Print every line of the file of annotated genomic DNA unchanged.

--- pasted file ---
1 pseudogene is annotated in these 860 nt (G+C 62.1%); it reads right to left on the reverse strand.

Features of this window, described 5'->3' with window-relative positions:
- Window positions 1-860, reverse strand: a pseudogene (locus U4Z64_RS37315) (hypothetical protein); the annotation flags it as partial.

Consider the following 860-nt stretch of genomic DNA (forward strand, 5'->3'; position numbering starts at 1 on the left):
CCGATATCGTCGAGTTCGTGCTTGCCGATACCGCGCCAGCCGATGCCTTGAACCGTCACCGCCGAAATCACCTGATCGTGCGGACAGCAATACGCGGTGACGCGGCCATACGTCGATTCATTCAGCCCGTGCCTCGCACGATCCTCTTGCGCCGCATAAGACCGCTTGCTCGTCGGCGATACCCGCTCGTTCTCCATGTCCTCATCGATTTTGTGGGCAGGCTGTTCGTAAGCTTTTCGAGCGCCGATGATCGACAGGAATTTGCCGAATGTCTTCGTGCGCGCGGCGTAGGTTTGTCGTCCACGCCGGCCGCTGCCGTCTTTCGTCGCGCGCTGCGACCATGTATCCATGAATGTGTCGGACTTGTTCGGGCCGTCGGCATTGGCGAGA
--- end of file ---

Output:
1 pseudogene is annotated in these 860 nt (G+C 62.1%); it reads right to left on the reverse strand.

Features of this window, described 5'->3' with window-relative positions:
- Window positions 1-860, reverse strand: a pseudogene (locus U4Z64_RS37315) (hypothetical protein); the annotation flags it as partial.

Consider the following 860-nt stretch of genomic DNA (forward strand, 5'->3'; position numbering starts at 1 on the left):
CCGATATCGTCGAGTTCGTGCTTGCCGATACCGCGCCAGCCGATGCCTTGAACCGTCACCGCCGAAATCACCTGATCGTGCGGACAGCAATACGCGGTGACGCGGCCATACGTCGATTCATTCAGCCCGTGCCTCGCACGATCCTCTTGCGCCGCATAAGACCGCTTGCTCGTCGGCGATACCCGCTCGTTCTCCATGTCCTCATCGATTTTGTGGGCAGGCTGTTCGTAAGCTTTTCGAGCGCCGATGATCGACAGGAATTTGCCGAATGTCTTCGTGCGCGCGGCGTAGGTTTGTCGTCCACGCCGGCCGCTGCCGTCTTTCGTCGCGCGCTGCGACCATGTATCCATGAATGTGTCGGACTTGTTCGGGCCGTCGGCATTGGCGAGA